Venezuela, Dec. 10: A century-old territorial dispute deepened by the discovery of oil is boiling over between neighbours Guyana and Venezuela. Steeped in patriotism, the Venezuelan government is seizing on the fight to boost support ahead of a presidential election among a population fed up with a decade-long crisis that has pushed many into poverty.
Venezuelans on Sunday approved a referendum to claim sovereignty over Essequibo, a mineral-rich territory that accounts for two-thirds of Guyana and lies near big offshore oil deposits. Military confrontation appears unlikely for now, but several countries have echoed Guyana's concerns over an annexation by its neighbour to the west.
These are some of the key aspects of the growing dispute:
Venezuela says it was the victim of a land theft conspiracy in 1899, when Guyana was a British colony and arbitrators from Britain, Russia and the United States decided the boundary. The U.S. represented Venezuela in part because the Venezuelan government had broken off diplomatic relations with Britain.
Venezuelan officials contends Americans and Europeans colluded to cheat their country out of the land. They also argue that an agreement among Venezuela, Britain and the colony of British Guiana signed in 1966 to resolve the dispute effectively nullified the original arbitration.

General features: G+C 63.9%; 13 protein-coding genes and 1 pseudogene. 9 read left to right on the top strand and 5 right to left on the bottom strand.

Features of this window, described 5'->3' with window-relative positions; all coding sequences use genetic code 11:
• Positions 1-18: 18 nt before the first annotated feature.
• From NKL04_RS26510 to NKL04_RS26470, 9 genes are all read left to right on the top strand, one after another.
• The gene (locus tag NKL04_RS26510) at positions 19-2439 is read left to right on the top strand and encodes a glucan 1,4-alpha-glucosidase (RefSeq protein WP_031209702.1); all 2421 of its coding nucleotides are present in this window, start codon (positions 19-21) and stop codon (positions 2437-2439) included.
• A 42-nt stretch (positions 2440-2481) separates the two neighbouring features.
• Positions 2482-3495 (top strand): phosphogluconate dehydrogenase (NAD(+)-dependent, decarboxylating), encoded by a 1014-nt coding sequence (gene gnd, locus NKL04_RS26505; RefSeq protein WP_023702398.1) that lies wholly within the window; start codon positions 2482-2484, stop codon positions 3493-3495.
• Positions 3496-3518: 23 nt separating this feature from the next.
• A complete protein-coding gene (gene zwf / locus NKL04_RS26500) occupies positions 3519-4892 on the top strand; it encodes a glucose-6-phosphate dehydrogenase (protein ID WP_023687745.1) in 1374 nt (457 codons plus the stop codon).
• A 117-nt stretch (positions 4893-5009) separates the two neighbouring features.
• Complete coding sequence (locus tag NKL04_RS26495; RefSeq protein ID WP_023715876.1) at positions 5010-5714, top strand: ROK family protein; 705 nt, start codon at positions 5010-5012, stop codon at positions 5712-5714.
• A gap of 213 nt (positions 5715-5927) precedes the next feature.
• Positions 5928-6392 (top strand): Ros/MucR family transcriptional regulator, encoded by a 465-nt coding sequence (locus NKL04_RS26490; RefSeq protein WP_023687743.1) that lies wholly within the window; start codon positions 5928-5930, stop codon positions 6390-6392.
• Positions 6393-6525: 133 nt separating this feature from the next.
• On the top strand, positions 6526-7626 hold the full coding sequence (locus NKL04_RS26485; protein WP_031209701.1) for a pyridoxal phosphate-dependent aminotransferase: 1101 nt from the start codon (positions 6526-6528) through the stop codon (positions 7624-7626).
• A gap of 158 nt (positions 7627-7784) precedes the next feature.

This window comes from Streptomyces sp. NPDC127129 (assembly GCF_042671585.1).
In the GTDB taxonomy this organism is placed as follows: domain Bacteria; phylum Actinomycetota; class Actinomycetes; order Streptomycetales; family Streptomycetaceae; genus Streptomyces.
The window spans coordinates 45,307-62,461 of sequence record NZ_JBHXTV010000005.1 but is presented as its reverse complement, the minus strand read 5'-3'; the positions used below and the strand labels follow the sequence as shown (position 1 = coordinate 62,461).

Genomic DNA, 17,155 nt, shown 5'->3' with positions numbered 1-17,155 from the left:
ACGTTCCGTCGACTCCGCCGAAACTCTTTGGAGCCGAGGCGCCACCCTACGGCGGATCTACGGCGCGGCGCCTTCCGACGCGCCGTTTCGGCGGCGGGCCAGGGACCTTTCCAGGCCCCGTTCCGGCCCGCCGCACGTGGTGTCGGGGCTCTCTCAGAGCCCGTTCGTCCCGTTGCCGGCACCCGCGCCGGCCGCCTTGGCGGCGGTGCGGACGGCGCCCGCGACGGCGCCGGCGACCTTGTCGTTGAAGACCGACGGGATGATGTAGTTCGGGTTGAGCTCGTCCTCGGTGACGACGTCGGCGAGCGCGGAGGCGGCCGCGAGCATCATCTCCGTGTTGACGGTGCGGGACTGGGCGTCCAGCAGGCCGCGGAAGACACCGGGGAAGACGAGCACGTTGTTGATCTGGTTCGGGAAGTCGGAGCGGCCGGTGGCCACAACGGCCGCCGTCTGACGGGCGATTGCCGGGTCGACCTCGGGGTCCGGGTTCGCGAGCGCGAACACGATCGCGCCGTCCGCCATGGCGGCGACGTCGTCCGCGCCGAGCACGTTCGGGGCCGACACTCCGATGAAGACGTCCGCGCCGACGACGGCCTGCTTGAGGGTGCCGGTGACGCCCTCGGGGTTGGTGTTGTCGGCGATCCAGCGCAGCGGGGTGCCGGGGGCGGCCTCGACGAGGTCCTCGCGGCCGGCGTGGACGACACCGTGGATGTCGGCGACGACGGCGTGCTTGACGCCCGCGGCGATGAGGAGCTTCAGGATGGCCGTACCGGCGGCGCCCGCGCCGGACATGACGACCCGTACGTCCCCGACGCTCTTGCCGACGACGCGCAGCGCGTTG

Guyana maintains the initial accord is legal and binding and asked the United Nations' top court in 2018 to rule it as such, but a decision is years away.
In 2015, major oil deposits were first discovered off Essequibo's shore by an ExxonMobil-led consortium, piquing the interest of Venezuela, whose commitment to pursuing the territorial claim has fluctuated over the years.
The consortium began pumping oil in December 2019, converting largely agrarian Guyana into the world's fourth-largest offshore oil producer. Operations generate some $1 billion a year for the impoverished country of nearly 800,000 people that saw its economy expand by nearly 60% in the first half of this year.
The current daily production of some 380,000 barrels is expected to hit 800,000 barrels in upcoming years. Guyana's crude exports were heading largely to the Netherlands and Panama last month, with much of the oil from Panama then re-exported to the U.S. West Coast, according to S&P Global. (AP)